Through their work, Matriculate has developed a set of principles that can support institutions to utilize their current students’ experiences as the institutions work to support their most vulnerable student populations in the years to come. These principles are universal and can be applied across all types of institutions, even those with no prior infrastructure in place to engage prospective students with near-peer advisors. Below, we highlight the principles that we’ve found to be most effective in supporting lower-income prospective students.

How do you continue to build relationships with students when traditional engagement is not possible?

In recent months, institutions have had to fundamentally change the ways in which they interact with prospective students; they have had to cancel the campus visits and fly-in programs they typically rely upon to get students’ attention, while simultaneously facing likely enrollment declines in the months to come. Institutions can apply the principles of near-peer advising to expand the breadth, depth, and effectiveness of their engagements with prospective students, especially those students at the highest-risk of not enrolling. Near-peer advising leverages current students (or recent grads) to strengthen the connections between institutions and their prospective students.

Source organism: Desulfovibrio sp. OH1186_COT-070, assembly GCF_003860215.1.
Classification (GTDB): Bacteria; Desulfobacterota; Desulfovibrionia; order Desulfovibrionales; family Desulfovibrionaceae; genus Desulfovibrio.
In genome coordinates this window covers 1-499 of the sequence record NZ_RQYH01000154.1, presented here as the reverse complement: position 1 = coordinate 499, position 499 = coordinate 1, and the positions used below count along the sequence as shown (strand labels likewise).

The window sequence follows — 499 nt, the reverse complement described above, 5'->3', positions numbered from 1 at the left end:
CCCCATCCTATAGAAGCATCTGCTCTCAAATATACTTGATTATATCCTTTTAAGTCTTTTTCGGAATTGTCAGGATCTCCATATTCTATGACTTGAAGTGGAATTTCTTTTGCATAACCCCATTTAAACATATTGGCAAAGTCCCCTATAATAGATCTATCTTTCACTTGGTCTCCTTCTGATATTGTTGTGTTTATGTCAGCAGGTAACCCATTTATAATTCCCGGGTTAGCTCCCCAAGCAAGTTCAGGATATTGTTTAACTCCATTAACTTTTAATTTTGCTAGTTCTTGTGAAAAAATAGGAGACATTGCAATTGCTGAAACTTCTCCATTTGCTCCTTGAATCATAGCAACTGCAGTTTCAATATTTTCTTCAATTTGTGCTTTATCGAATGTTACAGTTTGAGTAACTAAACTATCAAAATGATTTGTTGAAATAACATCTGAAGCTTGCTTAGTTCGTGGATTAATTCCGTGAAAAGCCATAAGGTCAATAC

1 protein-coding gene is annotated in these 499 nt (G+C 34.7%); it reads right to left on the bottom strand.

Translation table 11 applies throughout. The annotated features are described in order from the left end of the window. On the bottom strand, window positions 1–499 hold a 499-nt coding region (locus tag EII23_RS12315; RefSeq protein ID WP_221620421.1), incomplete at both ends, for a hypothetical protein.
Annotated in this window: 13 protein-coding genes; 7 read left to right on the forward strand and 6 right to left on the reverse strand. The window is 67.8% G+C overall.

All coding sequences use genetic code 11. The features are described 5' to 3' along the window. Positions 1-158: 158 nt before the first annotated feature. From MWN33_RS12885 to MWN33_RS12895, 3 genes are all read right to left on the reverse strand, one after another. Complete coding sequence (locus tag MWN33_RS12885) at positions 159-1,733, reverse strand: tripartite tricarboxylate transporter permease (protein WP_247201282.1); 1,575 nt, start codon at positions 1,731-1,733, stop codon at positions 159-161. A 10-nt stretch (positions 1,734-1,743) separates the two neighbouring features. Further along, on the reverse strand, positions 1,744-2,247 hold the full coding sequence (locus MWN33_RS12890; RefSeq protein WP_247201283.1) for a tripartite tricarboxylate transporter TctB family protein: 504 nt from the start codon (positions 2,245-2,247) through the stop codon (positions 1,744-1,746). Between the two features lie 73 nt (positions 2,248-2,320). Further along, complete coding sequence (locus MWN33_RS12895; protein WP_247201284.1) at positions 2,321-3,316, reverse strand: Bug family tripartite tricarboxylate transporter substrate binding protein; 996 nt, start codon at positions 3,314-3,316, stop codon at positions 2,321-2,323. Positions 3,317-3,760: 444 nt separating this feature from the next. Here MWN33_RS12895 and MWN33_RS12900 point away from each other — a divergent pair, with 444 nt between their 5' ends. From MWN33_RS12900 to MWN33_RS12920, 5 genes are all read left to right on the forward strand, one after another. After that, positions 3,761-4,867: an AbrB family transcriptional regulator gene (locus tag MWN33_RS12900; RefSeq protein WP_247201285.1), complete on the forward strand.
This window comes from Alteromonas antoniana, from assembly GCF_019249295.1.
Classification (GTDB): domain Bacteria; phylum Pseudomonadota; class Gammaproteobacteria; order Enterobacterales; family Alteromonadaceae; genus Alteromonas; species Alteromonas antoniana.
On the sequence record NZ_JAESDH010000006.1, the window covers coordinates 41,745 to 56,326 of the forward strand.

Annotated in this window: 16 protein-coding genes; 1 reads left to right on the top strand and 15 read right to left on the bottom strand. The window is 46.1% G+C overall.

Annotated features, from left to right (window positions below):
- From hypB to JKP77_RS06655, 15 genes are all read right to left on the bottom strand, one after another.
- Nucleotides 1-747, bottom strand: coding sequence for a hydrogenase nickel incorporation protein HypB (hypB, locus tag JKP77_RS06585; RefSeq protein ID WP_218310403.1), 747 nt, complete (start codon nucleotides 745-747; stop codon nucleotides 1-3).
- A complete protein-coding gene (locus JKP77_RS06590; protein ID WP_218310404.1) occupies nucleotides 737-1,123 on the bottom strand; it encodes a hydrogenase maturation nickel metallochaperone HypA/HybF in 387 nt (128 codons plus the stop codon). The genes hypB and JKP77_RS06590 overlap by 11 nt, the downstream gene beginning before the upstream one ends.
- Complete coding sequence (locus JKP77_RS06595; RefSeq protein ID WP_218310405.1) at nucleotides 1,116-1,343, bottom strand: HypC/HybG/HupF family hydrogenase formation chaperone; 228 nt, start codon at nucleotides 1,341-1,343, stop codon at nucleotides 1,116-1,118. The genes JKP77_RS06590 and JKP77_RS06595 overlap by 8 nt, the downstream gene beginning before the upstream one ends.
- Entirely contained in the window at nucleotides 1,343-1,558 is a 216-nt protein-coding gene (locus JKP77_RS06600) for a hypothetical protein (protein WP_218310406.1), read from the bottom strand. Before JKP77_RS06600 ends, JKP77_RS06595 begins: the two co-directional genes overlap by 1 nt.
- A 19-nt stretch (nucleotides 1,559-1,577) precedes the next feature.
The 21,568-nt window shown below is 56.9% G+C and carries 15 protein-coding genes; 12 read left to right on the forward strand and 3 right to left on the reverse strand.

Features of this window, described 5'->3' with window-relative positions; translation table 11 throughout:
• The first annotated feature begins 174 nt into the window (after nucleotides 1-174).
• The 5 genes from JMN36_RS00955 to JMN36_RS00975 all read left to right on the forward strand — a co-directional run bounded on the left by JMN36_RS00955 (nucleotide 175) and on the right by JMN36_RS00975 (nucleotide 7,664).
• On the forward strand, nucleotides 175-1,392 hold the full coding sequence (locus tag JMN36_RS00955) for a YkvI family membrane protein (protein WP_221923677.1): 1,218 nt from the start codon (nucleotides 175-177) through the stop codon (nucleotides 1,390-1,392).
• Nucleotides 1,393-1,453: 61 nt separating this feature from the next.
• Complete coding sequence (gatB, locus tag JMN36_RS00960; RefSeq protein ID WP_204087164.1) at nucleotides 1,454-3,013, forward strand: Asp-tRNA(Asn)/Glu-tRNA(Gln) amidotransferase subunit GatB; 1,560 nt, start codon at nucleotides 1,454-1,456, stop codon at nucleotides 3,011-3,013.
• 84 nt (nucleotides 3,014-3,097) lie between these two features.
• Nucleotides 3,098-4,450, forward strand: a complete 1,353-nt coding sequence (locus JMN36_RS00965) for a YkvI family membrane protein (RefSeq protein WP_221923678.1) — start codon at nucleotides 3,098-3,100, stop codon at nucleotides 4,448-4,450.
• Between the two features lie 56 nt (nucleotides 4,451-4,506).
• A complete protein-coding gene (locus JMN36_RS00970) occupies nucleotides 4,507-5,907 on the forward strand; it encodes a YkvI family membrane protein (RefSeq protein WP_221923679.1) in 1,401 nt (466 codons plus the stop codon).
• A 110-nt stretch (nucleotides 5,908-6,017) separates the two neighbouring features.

There are three key components that can make a near-peer relationship particularly impactful—recency, modeling, and authenticity of relationships. 

Recency: For prospective students, having someone who had just been through the admissions process themselves is relatable. Near-peer advisors can provide credible, personalized guidance from someone who was tackling a similar process just a year or two before. They can also be there for students at times of day that fall outside the traditional business hours of many more formal supports. If a high school student finishes a draft essay at 8 pm, it may be just the right time for a college student to hop online and take a look, and if they get some news on the weekend, their advisor is just a text away.

Modeling: Near-peer advisors serve both as guides in the application process as well as role models of matriculation. This approach is particularly effective because high school students can see the college student who has successfully navigated the college process as a model who “gets it.” They know not only what the process entails but also how it feels. This builds a critical degree of trust.